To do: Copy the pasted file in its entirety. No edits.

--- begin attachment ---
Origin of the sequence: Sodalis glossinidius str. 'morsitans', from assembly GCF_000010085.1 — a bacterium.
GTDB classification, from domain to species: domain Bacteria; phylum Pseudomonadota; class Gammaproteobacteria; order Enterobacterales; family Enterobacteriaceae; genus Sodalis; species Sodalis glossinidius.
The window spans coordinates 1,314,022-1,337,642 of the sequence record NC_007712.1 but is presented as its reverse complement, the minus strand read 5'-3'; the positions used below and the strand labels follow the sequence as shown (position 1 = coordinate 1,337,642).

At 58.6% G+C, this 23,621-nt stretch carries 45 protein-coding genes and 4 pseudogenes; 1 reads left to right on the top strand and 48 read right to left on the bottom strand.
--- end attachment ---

Origin of the sequence: Sodalis glossinidius str. 'morsitans', from assembly GCF_000010085.1 — a bacterium.
GTDB classification, from domain to species: domain Bacteria; phylum Pseudomonadota; class Gammaproteobacteria; order Enterobacterales; family Enterobacteriaceae; genus Sodalis; species Sodalis glossinidius.
The window spans coordinates 1,314,022-1,337,642 of the sequence record NC_007712.1 but is presented as its reverse complement, the minus strand read 5'-3'; the positions used below and the strand labels follow the sequence as shown (position 1 = coordinate 1,337,642).

At 58.6% G+C, this 23,621-nt stretch carries 45 protein-coding genes and 4 pseudogenes; 1 reads left to right on the top strand and 48 read right to left on the bottom strand.